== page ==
Car racks up nearly £5,000 in parking tickets

Parking tickets cost £90 but are halved if the driver pays within 14 days. Picture by Mal McCann
Brendan Hughes

A CAR in Northern Ireland has racked up nearly £5,000 in parking tickets in just two years.

The vehicle has received a staggering 51 parking tickets, the largest number for a single vehicle in the north.

Another car has amassed more than £3,200 worth of parking tickets that still remain unpaid.

The figures for the 20 vehicles with the most parking tickets were disclosed to The Irish News in a Freedom of Information request.

In Northern Ireland parking tickets, or Penalty Charge Notices (PCNs), carry a £90 fine but are halved if the driver pays within 14 days.

The statistics cover PCNs issued on public roads and car parks within the Department for Infrastructure's remit for the years 2014 and 2015.

The most parking tickets issued to a single vehicle was 51 penalties, which would cost a driver up to £4,590.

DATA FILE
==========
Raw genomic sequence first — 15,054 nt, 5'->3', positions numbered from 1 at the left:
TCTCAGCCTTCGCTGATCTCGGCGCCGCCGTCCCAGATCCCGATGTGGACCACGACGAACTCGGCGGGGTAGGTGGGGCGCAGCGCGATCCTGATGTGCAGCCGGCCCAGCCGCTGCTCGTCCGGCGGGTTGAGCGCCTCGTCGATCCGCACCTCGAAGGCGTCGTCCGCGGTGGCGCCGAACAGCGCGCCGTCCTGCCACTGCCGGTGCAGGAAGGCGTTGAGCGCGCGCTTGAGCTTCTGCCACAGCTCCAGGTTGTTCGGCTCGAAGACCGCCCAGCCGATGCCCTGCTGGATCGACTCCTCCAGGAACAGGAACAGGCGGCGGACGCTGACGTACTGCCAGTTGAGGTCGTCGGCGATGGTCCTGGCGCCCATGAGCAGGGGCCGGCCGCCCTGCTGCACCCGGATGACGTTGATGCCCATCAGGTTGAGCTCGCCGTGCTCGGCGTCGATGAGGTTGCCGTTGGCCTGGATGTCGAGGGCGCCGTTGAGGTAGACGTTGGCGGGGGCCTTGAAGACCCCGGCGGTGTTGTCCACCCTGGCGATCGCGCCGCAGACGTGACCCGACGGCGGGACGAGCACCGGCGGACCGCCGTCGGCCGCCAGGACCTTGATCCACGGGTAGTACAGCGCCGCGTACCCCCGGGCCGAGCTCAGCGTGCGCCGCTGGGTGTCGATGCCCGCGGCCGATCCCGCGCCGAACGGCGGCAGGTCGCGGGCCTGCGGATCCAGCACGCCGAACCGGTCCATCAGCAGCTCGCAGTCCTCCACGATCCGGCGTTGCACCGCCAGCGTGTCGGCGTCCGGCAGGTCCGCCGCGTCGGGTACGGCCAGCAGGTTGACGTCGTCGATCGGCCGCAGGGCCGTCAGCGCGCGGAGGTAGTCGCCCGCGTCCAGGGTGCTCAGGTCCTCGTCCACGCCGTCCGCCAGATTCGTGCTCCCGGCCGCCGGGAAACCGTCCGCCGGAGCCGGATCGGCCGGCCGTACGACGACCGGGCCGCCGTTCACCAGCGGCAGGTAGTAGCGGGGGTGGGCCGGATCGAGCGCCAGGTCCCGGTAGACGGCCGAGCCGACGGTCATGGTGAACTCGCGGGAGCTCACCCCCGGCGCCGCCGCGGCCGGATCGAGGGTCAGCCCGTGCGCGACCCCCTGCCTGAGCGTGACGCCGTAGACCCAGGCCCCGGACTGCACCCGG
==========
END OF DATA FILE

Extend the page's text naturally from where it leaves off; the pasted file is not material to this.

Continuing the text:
All of these parking penalties have been paid, but the figures also reveal another car on the books has £3,240 worth of PCNs that remain outstanding.

Earlier this year it emerged that in Britain the vehicle with the worst parking record had 653 parking tickets.

It is the equivalent of more than £55,000 in parking fines. The vehicle was based in Gateshead near Newcastle.

The statistics do not relate to the drivers but to the vehicles themselves, which could have changed ownership several times.

Nearly 77,000 parking tickets were issued across Northern Ireland during 2015.

The figure only covers on-street parking penalties as responsibility for off-street car parks transferred to the north's councils last year.

In April it emerged that drivers in Coalisland, Co Tyrone, have not received a single ticket from parking attendants for six years in a row.

The lack of penalties has caused controversy over the years due to vehicles in other similarly sized and smaller towns receiving PCNs.

Roads chiefs have previously blamed politicians for opposing parking restrictions, while the DUP's Maurice Morrow branded Coalisland as a town where "traffic wardens are forbidden to enter".

But some Coalisland traders insist there is no need for parking attendants in the town.

In February it emerged that parking attendants across the north have recorded more than 100 threats against them in the past year.

Enjoy reading the Irish News?

Subscribe now to get full access